Creative Consumer: In Debt? Consider Counseling


The counselor will try to get your creditors to waive late fees, lower interest rates or accept smaller monthly payments -- maybe all of the above. Once the payment plan is set, you send a single check to the counseling service, which then forwards the money to your various creditors. You may have to agree not to take on any more debt while you participate in the program. Most credit counseling services also want you to attend educational classes to help you stay out of money trouble in the future.

Now here are the negatives. Some credit counseling services receive funding from credit card companies, so they may have a conflict of interest. Critics say these services aren't likely to tell you if bankruptcy is your best bet, because they don't want to lose their wealthy donors.

Credit card companies hate bankruptcies, because that means the customer gets off scot free. Card companies prefer customers who enroll in credit counseling programs because at least they're paying, even if they pay slowly. Perhaps the best thing to do is get advice from a bankruptcy lawyer and a credit counseling service and see which seems best for you.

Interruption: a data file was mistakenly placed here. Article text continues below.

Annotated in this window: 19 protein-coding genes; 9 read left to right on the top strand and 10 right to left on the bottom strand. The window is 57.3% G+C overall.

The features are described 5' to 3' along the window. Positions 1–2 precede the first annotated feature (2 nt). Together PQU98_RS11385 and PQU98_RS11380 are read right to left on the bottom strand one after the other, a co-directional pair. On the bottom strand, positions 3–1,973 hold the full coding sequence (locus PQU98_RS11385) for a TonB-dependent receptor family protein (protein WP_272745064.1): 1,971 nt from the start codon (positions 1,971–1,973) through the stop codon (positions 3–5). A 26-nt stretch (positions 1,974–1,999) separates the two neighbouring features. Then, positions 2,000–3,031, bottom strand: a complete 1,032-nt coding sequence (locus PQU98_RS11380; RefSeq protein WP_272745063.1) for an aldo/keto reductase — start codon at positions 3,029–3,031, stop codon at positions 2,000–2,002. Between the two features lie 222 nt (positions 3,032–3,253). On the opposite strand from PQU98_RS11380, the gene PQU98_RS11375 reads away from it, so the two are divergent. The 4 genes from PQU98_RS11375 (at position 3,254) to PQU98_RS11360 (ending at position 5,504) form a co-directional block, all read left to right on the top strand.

You should also know that enrolling in a credit counseling service does not shield you from getting negative entries on your credit report. The counseling service won't report anything to the credit bureaus, but your creditors will. If a creditor agrees to accept a smaller payment from you, it may report the loss. At the very least, your creditors will probably report that you are part of a credit counseling program. Lenders seeing that on your credit report later may consider it a negative that you couldn't manage your money on your own. On the other hand, you'll have better luck getting loans later if your credit report shows a steady stream of payments than if you go it alone and default entirely.

You should know that illegal credit repair firms often mimic genuine credit counseling services to lure customers. Credit repair companies don't emphasize paying down your debt. Instead, they claim they can help you erase negative entries from your credit report -- even if they're true. It's a scam and it's illegal. It's also the subject of the next subchapter!

To Be a Savvy Consumer …

Do your homework.Interview several credit counseling services before making a commitment. Think about it: You're sending these people most of your money each month. You want to make sure they're legit. Two reputable national firms are Consumer Credit Counseling Service 800 251-CCCS (2227) and the National Foundation for Credit Counseling 800-388-2227.

Before you sign anything or start sending money, do a background check. Call the Better Business Bureau and your county and state consumer protection offices to see if there are any complaints against the counseling service.

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